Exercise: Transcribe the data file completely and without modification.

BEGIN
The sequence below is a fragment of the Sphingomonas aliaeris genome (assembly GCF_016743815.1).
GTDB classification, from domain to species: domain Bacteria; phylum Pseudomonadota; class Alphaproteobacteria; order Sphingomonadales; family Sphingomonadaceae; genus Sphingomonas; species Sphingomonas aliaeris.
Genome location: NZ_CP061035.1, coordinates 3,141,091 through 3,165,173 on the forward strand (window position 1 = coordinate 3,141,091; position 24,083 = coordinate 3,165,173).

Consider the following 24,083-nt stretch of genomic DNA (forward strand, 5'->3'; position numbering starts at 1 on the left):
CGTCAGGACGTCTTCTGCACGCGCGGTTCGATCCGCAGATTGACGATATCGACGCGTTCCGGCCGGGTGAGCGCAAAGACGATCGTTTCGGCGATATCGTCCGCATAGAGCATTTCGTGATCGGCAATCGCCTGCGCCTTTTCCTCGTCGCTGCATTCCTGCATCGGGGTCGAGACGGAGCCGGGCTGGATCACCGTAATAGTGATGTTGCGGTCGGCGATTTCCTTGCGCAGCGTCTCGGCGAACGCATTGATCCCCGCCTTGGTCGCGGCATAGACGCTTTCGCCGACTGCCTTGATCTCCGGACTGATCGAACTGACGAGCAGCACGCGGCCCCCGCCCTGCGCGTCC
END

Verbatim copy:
The sequence below is a fragment of the Sphingomonas aliaeris genome (assembly GCF_016743815.1).
GTDB classification, from domain to species: domain Bacteria; phylum Pseudomonadota; class Alphaproteobacteria; order Sphingomonadales; family Sphingomonadaceae; genus Sphingomonas; species Sphingomonas aliaeris.
Genome location: NZ_CP061035.1, coordinates 3,141,091 through 3,165,173 on the forward strand (window position 1 = coordinate 3,141,091; position 24,083 = coordinate 3,165,173).

Consider the following 24,083-nt stretch of genomic DNA (forward strand, 5'->3'; position numbering starts at 1 on the left):
CGTCAGGACGTCTTCTGCACGCGCGGTTCGATCCGCAGATTGACGATATCGACGCGTTCCGGCCGGGTGAGCGCAAAGACGATCGTTTCGGCGATATCGTCCGCATAGAGCATTTCGTGATCGGCAATCGCCTGCGCCTTTTCCTCGTCGCTGCATTCCTGCATCGGGGTCGAGACGGAGCCGGGCTGGATCACCGTAATAGTGATGTTGCGGTCGGCGATTTCCTTGCGCAGCGTCTCGGCGAACGCATTGATCCCCGCCTTGGTCGCGGCATAGACGCTTTCGCCGACTGCCTTGATCTCCGGACTGATCGAACTGACGAGCAGCACGCGGCCCCCGCCCTGCGCGTCC